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This LinkedIn post from Advisory Board member Mark Trexler is emblematic of what I expect to see more frequently as investors – including retail investors – become more willing to jump into carbon markets for profit and capital growth.

“I am intrigued by the growing number of carbon offset investments promising robust returns to investors. This one is based on loaning money to farmers to purchase equipment for no-till farming, which in turn results in carbon sequestration and offset credits that pay back the loan (and more). Heavyfinance is looking to remove a Gigaton of CO2 by 2050. The site seems to promise 12% returns or more (although the small print says that investors ARE taking the risk of lower or no returns). And the economics seem based on an offset price of $35, which is pretty robust for soil carbon credits. 

What’s really notable is 1) there is no discussion of voluntary carbon market and pricing risk, 2) there is no discussion of the additionality of no-till agriculture (which has been a complicating variable forever), and 3) there is no discussion of the permanence of soil carbon sequestration, other than to note that farmers can exit the program at any time without consequence (which actually does say quite a bit about potential permanence!). There is mention of a VERRA methodology being used for the project.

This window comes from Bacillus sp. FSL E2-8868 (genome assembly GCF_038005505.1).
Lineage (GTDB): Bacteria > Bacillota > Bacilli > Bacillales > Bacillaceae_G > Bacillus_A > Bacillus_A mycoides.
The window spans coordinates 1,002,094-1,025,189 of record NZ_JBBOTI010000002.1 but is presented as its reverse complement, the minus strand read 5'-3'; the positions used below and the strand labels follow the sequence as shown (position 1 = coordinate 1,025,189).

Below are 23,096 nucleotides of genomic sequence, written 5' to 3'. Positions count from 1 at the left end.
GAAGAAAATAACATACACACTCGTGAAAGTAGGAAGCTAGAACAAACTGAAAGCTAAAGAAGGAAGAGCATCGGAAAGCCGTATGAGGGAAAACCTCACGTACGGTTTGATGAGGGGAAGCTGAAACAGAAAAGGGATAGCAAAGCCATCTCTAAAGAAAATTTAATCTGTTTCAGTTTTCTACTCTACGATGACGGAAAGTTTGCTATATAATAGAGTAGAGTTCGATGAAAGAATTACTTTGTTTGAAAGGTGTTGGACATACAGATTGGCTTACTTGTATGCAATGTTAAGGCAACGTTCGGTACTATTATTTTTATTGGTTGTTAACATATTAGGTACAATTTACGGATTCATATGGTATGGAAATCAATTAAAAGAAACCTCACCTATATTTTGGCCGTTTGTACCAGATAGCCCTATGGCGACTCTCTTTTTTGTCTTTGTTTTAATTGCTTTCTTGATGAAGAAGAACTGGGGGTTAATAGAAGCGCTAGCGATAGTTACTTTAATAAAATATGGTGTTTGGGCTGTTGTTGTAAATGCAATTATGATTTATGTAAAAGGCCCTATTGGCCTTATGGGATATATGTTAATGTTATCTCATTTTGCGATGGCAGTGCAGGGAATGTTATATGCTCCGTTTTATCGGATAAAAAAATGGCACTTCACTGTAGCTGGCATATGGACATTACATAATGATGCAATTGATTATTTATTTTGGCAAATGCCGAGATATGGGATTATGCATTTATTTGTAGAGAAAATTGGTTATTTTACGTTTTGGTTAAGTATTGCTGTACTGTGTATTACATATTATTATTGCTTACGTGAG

According to their website, HeavyFinance is funding a bunch of such projects already, is already generating carbon offsets, and is looking to expand bigly (a billion tons by 2050 is a robust goal!). What I would love to understand is how this investment gets past due diligence, and what investors are really assuming when getting involved.”

As with anything, caveat emptor. Mark is right about the need for meaningful, sophisticated and science-based due diligence in the carbon market. But with so much hype and promise of big returns, irrational human behavior may overtake prudence. Earlier this summer, Zach wrote that even the US Commodity Future Trading Commission (CFTC) is wading into the offsets market due to concerns of “increased risk of fraud and manipulation in arising voluntary carbon markets and plans to focus its efforts on fraudulent statements about the environmental benefits of purchasing carbon credits.”

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The Editor

Lawrence Heim has been practicing in the field of ESG management for almost 40 years. He began his career as a legal assistant in the Environmental Practice of Vinson & Elkins working for a partner who is nationally recognized and an adjunct professor of environmental law at the University of Texas Law School. He moved into technical environmental consulting with ENSR Consulting & Engineering at the height of environmental regulatory development, working across a range of disciplines. He was one… View Profile